Shades of Grey: the Problem with White Papers

How do you define a white paper


More than two-thirds of all marketers—71% (Content Marketing Institute) —use white papers as a part of their toolkit. But how do you define a white paper? What exactly is it? 

Ask three people and you’re likely to get five different responses. This is because there is no such thing as a definitive white paper. The definition varies from industry to industry, even company to company; it can be just about any length, take a variety of forms, and cover a range of topics. 

That said, most of us know one when we see it: a 4-12 page pdf (sometimes shorter, sometimes longer) that you can access once you prove that you are not a robot. It will say “white paper” on the cover page and advance a business case or proposition with recourse to visuals illustrating salient data points and trends. Beyond this, white papers can – and do – vary widely.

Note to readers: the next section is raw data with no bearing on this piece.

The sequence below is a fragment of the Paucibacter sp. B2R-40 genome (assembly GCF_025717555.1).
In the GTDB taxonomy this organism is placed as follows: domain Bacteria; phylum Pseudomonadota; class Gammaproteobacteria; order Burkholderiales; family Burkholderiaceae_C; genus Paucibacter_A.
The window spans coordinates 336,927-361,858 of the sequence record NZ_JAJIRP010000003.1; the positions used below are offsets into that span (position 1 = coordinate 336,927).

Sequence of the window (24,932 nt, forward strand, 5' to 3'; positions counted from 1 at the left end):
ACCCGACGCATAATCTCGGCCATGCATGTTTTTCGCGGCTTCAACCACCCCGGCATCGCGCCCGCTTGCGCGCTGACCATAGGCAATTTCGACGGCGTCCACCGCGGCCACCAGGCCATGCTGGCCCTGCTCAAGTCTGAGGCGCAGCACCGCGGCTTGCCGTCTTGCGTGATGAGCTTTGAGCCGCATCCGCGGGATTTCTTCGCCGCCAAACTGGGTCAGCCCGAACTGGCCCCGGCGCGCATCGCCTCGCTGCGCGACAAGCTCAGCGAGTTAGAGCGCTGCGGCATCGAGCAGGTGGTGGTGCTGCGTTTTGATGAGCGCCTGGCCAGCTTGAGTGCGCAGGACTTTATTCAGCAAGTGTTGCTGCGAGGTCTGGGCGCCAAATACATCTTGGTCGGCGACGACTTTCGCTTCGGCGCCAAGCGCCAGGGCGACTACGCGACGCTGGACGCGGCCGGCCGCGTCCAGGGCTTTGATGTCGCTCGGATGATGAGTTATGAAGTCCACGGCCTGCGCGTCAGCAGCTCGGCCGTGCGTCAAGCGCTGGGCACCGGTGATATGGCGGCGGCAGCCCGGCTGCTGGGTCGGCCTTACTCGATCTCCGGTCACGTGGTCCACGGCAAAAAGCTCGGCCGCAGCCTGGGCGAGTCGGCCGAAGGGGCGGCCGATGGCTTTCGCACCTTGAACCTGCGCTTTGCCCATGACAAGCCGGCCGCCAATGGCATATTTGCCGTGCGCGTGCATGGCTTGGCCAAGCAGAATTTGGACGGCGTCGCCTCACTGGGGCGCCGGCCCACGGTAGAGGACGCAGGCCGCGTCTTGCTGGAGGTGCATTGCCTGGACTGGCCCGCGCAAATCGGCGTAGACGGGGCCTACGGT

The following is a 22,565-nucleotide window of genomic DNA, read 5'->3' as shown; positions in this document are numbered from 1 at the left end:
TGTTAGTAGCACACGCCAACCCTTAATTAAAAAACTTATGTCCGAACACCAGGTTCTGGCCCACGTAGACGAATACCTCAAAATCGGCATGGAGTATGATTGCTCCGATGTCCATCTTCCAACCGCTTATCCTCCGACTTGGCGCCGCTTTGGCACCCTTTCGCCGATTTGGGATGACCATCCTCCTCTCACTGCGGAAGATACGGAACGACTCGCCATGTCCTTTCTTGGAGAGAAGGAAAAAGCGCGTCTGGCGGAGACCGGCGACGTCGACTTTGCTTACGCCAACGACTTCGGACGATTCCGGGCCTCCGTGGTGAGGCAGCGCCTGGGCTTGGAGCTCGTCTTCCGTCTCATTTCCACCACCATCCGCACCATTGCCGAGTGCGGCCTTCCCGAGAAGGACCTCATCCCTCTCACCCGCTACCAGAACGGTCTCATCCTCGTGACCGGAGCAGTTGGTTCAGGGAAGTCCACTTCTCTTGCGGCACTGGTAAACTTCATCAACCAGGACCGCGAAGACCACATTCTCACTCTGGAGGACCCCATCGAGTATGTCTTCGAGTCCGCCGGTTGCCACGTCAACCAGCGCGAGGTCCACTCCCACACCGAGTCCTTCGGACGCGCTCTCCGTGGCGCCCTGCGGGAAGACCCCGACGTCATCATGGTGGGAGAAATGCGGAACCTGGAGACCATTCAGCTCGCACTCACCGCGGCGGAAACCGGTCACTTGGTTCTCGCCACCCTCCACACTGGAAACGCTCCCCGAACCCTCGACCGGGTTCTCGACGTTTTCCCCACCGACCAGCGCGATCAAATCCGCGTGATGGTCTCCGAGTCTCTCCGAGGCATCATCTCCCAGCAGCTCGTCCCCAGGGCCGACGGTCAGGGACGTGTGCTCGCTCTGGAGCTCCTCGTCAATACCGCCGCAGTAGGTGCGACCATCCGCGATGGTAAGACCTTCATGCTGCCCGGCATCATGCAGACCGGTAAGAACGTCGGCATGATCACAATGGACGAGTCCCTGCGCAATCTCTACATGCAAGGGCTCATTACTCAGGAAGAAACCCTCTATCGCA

The term “white paper” was coined by the British to describe a type of official government report. Today, they have become popular marketing tools for companies to advance a specific position or solution to a problem. The goal is to inform and persuade as they lead readers toward an inexorable conclusion…and a complementary set of practical recommendations.

While  there is no such thing as the definitive white paper, there are general principles that we can apply based on what works and what doesn’t in making them maximally effective.  See the White Paper on White Papers for more.